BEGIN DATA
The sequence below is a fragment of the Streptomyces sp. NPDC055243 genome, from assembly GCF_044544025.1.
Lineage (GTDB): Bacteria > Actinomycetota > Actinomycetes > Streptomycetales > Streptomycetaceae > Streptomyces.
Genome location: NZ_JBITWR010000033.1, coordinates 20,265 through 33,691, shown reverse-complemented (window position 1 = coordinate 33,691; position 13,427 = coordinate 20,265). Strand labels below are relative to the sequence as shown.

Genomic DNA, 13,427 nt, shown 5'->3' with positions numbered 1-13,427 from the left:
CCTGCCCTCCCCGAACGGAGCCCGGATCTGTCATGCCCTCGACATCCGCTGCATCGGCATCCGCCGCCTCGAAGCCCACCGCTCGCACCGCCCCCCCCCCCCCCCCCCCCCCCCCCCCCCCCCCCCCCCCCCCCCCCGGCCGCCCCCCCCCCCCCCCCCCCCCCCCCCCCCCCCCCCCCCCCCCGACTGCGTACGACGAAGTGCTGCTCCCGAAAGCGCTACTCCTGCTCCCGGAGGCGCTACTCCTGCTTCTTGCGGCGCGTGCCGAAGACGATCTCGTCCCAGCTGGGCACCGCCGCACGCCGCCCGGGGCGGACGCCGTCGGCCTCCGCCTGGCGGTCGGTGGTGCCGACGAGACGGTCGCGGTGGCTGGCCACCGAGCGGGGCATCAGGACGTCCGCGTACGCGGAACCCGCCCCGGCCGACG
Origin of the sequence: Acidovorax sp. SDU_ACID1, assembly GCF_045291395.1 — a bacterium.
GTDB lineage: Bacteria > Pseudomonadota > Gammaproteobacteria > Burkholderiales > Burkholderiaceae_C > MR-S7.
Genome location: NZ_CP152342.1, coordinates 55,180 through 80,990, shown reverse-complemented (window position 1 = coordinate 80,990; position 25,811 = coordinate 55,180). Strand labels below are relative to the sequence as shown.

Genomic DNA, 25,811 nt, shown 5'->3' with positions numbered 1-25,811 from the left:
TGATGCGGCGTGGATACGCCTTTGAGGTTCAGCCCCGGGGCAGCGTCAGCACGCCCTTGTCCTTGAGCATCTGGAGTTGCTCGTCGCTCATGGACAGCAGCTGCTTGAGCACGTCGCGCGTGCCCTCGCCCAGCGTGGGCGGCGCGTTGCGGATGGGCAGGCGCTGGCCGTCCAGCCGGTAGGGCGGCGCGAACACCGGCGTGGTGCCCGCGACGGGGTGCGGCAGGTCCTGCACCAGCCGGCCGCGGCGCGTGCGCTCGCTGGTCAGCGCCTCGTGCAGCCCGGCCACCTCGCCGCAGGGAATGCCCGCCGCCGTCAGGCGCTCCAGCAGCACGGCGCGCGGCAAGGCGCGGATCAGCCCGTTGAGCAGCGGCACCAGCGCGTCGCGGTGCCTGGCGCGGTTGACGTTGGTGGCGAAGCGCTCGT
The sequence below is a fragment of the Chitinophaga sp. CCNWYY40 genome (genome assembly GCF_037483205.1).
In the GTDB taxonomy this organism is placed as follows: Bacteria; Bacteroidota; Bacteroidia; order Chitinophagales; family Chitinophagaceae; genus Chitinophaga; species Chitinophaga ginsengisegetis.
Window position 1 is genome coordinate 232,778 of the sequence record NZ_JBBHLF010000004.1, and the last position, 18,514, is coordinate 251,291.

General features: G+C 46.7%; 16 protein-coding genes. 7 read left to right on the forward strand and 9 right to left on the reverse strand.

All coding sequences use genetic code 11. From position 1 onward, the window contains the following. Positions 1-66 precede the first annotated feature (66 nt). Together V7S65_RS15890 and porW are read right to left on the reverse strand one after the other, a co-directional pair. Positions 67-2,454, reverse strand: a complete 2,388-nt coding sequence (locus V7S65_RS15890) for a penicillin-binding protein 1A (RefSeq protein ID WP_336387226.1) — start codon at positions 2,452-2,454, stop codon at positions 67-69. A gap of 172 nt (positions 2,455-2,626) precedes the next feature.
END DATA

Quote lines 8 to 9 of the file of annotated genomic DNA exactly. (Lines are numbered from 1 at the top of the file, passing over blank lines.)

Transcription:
Genome location: NZ_CP152342.1, coordinates 55,180 through 80,990, shown reverse-complemented (window position 1 = coordinate 80,990; position 25,811 = coordinate 55,180). Strand labels below are relative to the sequence as shown.

Genomic DNA, 25,811 nt, shown 5'->3' with positions numbered 1-25,811 from the left: